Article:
We had a flavour of Switzerland on the This Week in Ontario Edublogs podcast this past Wednesday when Vicky Loras joined the show as guest host. Vicky has been a connection for many Ontario educators so it was nice that she knew of some of the Ontario Edubloggers that we featured on the show. Vicky is gearing up to get a PhD in Linguistics. Her Masters program included a study of “Canadian English” and you can read her research as it’s linked to her PhD blog.
The first blog post we talked about originated from Diana Maliszewski and it was an inspirational way for her to finish her summer. She attended the TDSB New Teachers Conference. Hence the hashtag in the title for the post.
There’s a great deal of logic to attending something like this – for teachers new to the profession, they would never have covered how to teach and manage students safely in the time of a pandemic.
Heck even teachers with 30 years of experience may not have the skills. Even last spring, school buildings were closed and school continued from home at a distance. So, in some respect, everyone will be a new teacher entering classrooms whenever and wherever they do. It varies from district to district!
Diana wasn’t a passive participant either. With partner Sarah Baynes, they did a two hour session called “It’s All Political: Media Literacy and our Texts, Talk and Teaching”. I love the sharing of expertise and the notion of paying it forward.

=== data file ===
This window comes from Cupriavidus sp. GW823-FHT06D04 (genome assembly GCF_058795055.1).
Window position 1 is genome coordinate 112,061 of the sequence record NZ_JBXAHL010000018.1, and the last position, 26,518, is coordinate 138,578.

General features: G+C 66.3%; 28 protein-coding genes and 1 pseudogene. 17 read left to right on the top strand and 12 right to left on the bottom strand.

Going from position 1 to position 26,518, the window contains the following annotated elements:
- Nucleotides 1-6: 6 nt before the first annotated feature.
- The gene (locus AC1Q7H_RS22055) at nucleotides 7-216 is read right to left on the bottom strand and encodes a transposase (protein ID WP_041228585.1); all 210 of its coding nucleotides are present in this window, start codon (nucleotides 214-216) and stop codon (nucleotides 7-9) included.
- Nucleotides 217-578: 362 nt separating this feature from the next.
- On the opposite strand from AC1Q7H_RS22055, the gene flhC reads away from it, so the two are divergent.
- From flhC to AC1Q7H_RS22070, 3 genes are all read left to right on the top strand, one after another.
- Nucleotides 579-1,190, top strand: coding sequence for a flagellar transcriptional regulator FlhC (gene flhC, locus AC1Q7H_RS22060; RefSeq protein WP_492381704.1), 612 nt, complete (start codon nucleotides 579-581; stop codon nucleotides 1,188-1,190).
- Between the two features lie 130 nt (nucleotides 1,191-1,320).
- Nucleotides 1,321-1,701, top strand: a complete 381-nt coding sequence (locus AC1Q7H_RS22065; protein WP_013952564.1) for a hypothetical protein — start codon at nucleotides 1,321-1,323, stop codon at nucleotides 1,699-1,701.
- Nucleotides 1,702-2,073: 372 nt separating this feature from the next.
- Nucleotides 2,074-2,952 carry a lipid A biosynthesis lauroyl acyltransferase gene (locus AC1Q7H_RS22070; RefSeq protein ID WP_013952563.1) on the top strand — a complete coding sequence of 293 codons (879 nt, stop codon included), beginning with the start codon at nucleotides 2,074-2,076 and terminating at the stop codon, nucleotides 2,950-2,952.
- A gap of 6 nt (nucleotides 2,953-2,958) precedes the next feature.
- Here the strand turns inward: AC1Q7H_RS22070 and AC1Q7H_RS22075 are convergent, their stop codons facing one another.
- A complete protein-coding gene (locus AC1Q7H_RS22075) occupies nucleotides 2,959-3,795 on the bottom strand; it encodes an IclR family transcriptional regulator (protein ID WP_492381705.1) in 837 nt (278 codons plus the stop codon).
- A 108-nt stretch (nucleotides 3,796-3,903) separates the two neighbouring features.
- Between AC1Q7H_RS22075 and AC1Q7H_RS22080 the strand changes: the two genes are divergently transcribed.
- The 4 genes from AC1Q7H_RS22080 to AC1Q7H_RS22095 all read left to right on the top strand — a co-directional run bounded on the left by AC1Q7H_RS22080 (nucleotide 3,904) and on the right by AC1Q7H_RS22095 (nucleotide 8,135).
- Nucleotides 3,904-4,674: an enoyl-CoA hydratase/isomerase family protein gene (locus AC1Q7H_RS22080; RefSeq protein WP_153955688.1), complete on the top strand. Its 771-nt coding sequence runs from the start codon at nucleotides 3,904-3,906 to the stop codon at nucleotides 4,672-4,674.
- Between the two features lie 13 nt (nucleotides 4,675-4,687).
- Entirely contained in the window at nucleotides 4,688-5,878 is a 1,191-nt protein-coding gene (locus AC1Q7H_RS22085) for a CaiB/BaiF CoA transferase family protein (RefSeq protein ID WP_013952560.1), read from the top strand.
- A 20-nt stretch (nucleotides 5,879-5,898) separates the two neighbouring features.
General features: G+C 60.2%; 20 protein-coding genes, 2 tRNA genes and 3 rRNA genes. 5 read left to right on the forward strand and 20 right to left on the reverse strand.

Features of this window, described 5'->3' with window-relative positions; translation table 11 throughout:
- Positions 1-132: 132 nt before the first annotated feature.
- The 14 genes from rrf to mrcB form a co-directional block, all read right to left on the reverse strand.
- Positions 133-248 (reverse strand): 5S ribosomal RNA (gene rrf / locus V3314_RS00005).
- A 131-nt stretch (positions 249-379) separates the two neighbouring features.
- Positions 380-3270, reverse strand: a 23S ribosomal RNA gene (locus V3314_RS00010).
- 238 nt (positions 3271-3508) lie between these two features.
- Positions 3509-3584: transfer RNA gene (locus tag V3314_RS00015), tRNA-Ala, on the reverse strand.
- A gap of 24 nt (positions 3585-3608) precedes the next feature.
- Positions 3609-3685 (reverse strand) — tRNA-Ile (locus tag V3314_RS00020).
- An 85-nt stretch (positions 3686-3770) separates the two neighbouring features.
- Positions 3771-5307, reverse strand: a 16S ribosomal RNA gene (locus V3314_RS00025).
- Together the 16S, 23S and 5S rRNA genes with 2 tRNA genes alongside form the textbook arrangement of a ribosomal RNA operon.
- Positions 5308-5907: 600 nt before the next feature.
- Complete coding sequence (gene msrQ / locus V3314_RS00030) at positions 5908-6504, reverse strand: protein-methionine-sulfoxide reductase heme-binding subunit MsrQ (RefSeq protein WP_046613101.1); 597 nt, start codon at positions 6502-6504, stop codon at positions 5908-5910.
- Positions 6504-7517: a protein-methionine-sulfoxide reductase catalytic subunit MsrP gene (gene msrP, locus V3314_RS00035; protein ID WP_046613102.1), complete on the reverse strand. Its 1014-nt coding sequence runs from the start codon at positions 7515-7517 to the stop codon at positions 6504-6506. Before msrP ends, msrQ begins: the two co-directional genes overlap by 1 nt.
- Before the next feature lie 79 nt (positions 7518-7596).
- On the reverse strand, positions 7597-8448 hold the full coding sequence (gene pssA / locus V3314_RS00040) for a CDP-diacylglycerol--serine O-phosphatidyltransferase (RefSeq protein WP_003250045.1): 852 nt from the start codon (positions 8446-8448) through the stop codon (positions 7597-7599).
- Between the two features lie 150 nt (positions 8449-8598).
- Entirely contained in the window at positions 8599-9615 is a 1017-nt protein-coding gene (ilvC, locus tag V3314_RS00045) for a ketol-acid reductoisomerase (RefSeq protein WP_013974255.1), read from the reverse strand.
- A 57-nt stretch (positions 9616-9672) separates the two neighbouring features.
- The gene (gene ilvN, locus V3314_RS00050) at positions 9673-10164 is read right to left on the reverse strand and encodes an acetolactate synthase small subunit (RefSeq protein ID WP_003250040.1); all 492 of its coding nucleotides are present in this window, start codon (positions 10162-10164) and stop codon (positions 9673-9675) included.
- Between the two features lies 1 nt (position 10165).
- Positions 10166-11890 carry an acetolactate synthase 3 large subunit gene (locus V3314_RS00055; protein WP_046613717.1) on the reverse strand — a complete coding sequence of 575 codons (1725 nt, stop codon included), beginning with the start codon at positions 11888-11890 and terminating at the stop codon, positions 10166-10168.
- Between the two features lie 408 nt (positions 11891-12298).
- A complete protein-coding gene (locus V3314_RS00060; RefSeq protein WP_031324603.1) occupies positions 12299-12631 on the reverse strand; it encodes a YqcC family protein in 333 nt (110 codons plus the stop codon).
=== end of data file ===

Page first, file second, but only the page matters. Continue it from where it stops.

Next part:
So, this was a discussion about an academic document created as an assignment for an Additional Qualification program in Librarianship. If we weren’t headed into a new year with teacher-librarians and Learning Commons in question, we might not even heard about this.
Beth Lyons does show her technology skills in the creation of the document (using Canva and publishing to Issuu) and it reads like a blueprint for what every Library could/should be.
Divided into two sections, pre- and during- COVID, it’s a beautiful summary and also inspirational to the extent that the library didn’t pack up and leave when students stopped coming into the building. Again, she uses Social Media like YouTube to keep doing the good things that she had always done.
The link to the document is in the post and worth the click.
I really didn’t know how to approach this post from Colleen Rose. There’s a link in there to a very specific internet site that left her ugly-crying. I supposed that she could have dwelled on this aspect and that would have made the post very depressing.
Instead, she used it as inspiration to share with us some of the things that were uplifting in her life over the summer. Her painting, her baking, her trips to the beach, the beauty that is Northern Ontario, sharing a beer and her two lovely children.
She led the post with the Wordsworth poem
In the faith that looks through death,
In years that bring the philosophic mind.
A personal note to my dear friend Colleen and, indeed to all educators headed back to school buildings, keep your heads up and focus on the priorities. You’ve got this.
This is a rather longish post from the Edugals and elaborates on one of their podcasts featuring Tanya Williamson.
Many educators will be forced to use an online Learning Management System as a result of their teaching assignment and choices. We saw last spring though that everyone ended up scrambling to learn the skills to teach online. It truly was building the airplane while flying it.